Gunderson did not respond to our requests for comment. We reached out to Cooley, which declined to comment through a spokesperson.
[FN1] We adore post-its, and we love those little colored flags even more; but they can’t be used for everything.
Last month, after Judge Elizabeth Halverson lost her reelection bid, we lamented her imminent departure from these pages.
It seems that we spoke too soon. From the Las Vegas Review-Journal:
Embattled District Judge Elizabeth Halverson is in the hospital after she was assaulted by her husband, Las Vegas police said this morning. Her injuries are not life threatening.
Police were called to her house late last night to respond to a domestic violence call. Police said her husband, Edward Halverson, 49, hit her with a frying pan.
They always said the frying pan would be the death of her.
Edward Halverson was booked into the county jail on one attempted murder, one count battery with substantial bodily harm and one count battery with a deadly weapon.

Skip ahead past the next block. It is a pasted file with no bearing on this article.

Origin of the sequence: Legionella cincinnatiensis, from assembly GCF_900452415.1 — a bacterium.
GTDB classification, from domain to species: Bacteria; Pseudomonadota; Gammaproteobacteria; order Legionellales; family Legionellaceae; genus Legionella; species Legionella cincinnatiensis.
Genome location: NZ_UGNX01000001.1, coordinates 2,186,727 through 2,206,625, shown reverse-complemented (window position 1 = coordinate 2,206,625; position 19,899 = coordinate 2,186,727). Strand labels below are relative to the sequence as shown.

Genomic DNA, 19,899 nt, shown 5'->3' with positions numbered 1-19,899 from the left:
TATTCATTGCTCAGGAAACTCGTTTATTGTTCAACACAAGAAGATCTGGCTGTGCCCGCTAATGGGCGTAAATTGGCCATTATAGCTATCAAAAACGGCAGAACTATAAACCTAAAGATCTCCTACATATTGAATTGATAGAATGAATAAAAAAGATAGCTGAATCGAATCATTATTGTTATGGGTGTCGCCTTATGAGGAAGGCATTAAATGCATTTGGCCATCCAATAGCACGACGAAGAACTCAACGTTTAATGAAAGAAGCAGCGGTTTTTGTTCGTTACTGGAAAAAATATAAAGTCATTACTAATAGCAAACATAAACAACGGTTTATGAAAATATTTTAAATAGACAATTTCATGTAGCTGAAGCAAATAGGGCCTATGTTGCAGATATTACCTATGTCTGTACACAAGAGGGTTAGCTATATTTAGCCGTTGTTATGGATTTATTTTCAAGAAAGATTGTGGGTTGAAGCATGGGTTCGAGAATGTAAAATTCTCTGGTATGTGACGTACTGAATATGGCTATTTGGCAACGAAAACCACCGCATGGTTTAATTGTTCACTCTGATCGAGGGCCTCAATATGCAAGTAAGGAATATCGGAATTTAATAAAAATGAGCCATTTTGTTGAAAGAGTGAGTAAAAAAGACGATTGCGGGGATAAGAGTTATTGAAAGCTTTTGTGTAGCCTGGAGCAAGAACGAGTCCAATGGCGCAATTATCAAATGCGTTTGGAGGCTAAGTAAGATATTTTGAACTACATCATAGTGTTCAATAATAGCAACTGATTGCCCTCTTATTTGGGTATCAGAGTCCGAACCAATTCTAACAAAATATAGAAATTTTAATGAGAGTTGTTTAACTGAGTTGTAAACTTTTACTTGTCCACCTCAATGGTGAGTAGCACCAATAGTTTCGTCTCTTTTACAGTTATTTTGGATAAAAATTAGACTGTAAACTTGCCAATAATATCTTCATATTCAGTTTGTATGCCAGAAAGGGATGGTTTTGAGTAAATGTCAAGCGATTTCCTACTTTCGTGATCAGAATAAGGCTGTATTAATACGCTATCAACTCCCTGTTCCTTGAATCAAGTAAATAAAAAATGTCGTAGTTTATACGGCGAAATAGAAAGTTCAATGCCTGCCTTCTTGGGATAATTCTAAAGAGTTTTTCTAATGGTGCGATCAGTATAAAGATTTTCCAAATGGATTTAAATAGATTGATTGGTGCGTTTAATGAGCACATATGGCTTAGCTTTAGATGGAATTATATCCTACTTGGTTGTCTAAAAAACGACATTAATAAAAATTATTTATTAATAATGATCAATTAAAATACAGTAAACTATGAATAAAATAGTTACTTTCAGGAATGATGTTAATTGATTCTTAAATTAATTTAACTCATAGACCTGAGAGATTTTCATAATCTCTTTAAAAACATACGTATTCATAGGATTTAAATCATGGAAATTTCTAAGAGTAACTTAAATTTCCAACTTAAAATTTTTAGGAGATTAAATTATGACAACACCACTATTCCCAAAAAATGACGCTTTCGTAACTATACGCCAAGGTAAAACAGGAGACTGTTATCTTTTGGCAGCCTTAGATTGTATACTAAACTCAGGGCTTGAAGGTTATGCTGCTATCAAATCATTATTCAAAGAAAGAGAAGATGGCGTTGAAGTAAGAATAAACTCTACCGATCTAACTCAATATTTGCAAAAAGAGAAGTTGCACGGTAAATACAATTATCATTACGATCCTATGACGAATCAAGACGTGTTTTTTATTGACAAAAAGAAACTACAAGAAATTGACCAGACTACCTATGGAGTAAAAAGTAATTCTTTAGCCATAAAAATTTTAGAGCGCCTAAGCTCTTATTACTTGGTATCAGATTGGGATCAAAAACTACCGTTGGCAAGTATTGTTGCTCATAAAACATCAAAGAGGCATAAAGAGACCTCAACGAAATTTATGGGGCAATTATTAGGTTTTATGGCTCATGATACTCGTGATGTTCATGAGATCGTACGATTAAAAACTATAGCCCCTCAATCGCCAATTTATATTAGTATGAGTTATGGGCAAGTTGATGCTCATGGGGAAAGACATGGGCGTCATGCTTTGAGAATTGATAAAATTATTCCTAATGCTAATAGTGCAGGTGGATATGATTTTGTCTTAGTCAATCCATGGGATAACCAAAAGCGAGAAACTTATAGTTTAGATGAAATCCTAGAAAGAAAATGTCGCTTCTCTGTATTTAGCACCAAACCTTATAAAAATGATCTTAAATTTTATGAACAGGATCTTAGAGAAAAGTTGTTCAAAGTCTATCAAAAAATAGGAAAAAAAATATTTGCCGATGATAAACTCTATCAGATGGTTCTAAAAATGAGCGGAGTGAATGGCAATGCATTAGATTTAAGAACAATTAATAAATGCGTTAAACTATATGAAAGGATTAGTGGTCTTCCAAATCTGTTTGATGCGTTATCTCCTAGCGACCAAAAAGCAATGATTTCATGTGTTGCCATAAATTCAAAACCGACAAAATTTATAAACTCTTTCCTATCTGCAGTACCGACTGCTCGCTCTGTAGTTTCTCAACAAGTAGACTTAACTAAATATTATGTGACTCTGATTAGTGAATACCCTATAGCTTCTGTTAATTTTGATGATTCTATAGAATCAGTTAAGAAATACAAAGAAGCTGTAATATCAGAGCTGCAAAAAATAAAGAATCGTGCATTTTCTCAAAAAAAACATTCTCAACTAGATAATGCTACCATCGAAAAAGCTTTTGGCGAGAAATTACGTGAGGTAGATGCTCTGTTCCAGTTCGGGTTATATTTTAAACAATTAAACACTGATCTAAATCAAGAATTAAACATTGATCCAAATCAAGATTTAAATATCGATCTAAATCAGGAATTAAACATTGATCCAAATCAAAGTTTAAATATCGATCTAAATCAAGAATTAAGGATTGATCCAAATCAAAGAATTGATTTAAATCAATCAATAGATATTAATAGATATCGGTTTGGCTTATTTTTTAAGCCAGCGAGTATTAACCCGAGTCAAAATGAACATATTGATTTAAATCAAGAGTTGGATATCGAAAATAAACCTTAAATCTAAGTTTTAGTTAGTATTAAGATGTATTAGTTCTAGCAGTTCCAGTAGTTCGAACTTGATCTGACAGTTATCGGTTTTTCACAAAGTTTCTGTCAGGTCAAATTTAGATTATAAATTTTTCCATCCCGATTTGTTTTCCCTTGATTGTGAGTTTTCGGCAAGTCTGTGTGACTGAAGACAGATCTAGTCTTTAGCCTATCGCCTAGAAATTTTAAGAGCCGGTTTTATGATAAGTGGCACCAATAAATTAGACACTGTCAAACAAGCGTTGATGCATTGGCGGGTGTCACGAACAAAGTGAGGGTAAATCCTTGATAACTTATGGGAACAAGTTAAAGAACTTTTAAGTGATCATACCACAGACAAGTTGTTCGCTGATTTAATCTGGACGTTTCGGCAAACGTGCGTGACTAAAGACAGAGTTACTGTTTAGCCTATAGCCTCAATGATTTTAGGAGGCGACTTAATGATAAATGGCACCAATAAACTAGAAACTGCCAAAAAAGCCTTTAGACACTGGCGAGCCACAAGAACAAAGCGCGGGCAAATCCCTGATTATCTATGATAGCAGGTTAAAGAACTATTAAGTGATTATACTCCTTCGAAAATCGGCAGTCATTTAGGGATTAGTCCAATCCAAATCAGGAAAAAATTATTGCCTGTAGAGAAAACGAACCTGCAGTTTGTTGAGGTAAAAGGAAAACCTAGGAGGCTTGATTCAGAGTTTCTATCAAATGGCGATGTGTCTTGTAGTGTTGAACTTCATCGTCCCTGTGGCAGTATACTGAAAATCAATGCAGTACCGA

This is not Ed Halverson’s first brush with the law; he’s a convicted felon. Judge Halverson may have been prescient when she nicknamed her hubby “Evil Ed.”
Domestic violence is a serious issue. We wish Judge Halverson a speedy recovery from her injuries. (We also remind her that our offer of a column on Above the Law still stands.) Judge Halverson hospitalized, husband jailed after attack [Las Vegas Review-Journal]
Thelen and Nixon Peabody are in merger talks, with a possible agreement pending, according to sources close to the situation. The law firms have been in extensive talks, with Nixon Peabody leaders traveling to San Francisco to meet with Thelen leaders, according to two sources.
Ed. note: The Asia Chronicles column is authored by Kinney Recruiting. Kinney has made more placements of U.S. associates, counsels and partners in Asia than any other recruiting firm in each of the past seven years. You can reach them by email: firstname.lastname@example.org.
It’s that time of year again when JDs are starting to apply for 2L summer jobs and 2L summers are deciding which practice area to focus on.